AS TERRORIST ATTACKS escalated in the 1990s, White House rhetoric intensified. President Clinton met each successive outrage with a vow to punish the perpetrators. After the Cole bombing in 2000, for example, he pledged to "find out who is responsible and hold them accountable." And to prove he was serious, he issued an increasingly tough series of Presidential Decision Directives. The United States would "deter and preempt...individuals who perpetrate or plan to perpetrate such acts," said Directive 39, in June 1995. Offensive measures would be used against foreign terrorists posing a threat to America, said Directive 62, in May 1998. Joint Staff contingency plans were revised to provide for offensive and preemptive options. And after al Qaeda's bombings of the U.S. embassies in Kenya and Tanzania, President Clinton signed a secret "finding" authorizing lethal covert operations against bin Laden.
These initiatives led to the planning of several operations. Their details rest in the classified records of the National Security Council's Counterterrorism and Security Group. Its former coordinator, Dick Clarke, described them as providing the White House with "more aggressive options," to be carried out by Special Operations Forces (or SOF, a category that includes the Green Berets, the Rangers, psychological operations, civilian affairs, the SEALS, special helicopter units, and special mission units like the Delta Force and SEAL Team 6).
Several plans have been identified in newspaper accounts since 9/11. For example, "snatch operations" in Afghanistan were planned to seize bin Laden and his senior lieutenants. After the 1998 embassy bombings, options for killing bin Laden were entertained, including a gunship assault on his compound in Afghanistan.
SOF assaults on al Qaeda's Afghan training camps were also planned. An official very close to Clinton said that the president believed the image of American commandos jumping out of helicopters and killing terrorists would send a strong message. He "saw these camps as conveyor belts pushing radical Islamists through," the official said, "that either went into the war against the Northern Alliance [an Afghan force fighting the Taliban in northern Afghanistan] or became sleeper cells in Germany, Spain, Britain, Italy, and here. We wanted to close these camps down. We had to make it unattractive to go to these camps. And blowing them up, by God, would make them unattractive."
And preemptive strikes against al Qaeda cells outside Afghanistan were planned, in North Africa and the Arabian Gulf. Then in May 1999, the White House decided to press the Taliban to end its support of bin Laden. The Counterterrorism and Security Group recommended supporting the Northern Alliance.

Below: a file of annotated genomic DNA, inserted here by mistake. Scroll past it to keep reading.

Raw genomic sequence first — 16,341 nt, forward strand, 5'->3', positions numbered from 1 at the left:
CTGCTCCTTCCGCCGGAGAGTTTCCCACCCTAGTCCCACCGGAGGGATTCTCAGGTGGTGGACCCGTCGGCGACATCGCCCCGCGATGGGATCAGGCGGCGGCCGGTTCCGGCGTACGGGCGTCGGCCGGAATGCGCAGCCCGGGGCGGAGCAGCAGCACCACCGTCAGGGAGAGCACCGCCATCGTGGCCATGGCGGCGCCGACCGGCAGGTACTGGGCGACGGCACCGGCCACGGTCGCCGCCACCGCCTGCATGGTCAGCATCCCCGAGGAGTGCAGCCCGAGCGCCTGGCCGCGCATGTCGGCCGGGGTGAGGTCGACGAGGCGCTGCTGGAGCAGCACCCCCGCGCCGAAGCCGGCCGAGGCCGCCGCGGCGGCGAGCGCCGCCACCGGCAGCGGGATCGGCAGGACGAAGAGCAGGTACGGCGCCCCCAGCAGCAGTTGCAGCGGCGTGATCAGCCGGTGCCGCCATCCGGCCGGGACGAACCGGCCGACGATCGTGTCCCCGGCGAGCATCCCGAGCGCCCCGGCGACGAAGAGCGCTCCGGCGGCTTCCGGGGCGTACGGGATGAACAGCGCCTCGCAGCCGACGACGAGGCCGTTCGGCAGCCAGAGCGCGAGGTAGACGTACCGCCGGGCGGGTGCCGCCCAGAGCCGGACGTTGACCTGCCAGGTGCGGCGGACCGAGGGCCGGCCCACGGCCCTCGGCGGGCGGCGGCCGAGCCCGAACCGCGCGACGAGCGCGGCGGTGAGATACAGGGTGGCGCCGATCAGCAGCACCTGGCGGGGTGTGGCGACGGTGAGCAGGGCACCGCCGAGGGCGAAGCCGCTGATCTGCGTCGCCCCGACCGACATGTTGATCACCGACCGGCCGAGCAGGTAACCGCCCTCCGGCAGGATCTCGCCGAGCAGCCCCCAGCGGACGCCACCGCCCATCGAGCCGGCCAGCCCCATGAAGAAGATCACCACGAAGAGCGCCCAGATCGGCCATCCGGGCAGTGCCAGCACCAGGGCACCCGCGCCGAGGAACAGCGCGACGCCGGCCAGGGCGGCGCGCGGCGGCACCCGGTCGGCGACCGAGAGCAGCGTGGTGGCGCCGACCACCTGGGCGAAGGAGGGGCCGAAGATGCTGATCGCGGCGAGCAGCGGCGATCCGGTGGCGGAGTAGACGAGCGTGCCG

These examples, among others, depict an increasingly aggressive, lethal, and preemptive counterterrorist policy. But not one of these operations--all authorized by President Clinton--was ever executed. General Schoomaker's explanation is devastating. "The presidential directives that were issued," he said, "and the subsequent findings and authorities, in my view, were done to check off boxes. The president signed things that everybody involved knew full well were never going to happen. You're checking off boxes, and have all this activity going on, but the fact is that there's very low probability of it ever coming to fruition. . . ." And he added: "The military, by the way, didn't want to touch it. There was great reluctance in the Pentagon."
FROM MY INTERVIEWS, I distilled nine mutually reinforcing, self-imposed constraints that kept the special mission units sidelined, even as al Qaeda struck at American targets around the globe and trumpeted its intention to do more of the same. These showstoppers formed an impenetrable phalanx ensuring that all high-level policy discussions, tough new presidential directives, revised contingency plans, and actual dress rehearsals for missions would come to nothing.
1. Terrorism as Crime
During the second half of the 1980s, terrorism came to be defined by the U.S. government as a crime, and terrorists as criminals to be prosecuted. The Reagan administration, which in its first term said that it would meet terrorism with "swift and effective retribution," ended its second term, in the political and legal aftermath of Iran-contra, by adopting a counterterrorism policy that was the antithesis of that.
"Patterns of Global Terrorism," a report issued by the State Department every year since 1989, sets forth guidance about responding to terrorism. Year after year prior to 9/11, a key passage said it was U.S. policy to "treat terrorists as criminals, pursue them aggressively, and apply the rule of law." Even now, when President Bush has defined the situation as a war on terrorism, "Patterns of Global Terrorism" says U.S. policy is to "bring terrorists to justice for their crimes."
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I appreciate your comments, and I'm glad to be of service. I re-bump this from time to time:
"Where it's nine-eleven all the time
and no Sun sets, and no clocks chime
where no voice speaks and no bird trills
the Moon hangs frozen o'er the hills
The winds are still, they seem to say,
Reflect, remember, stop to pray..."
This is a GREAT article. Issues we are still facing today with getting our military brass and bureaucracies to change.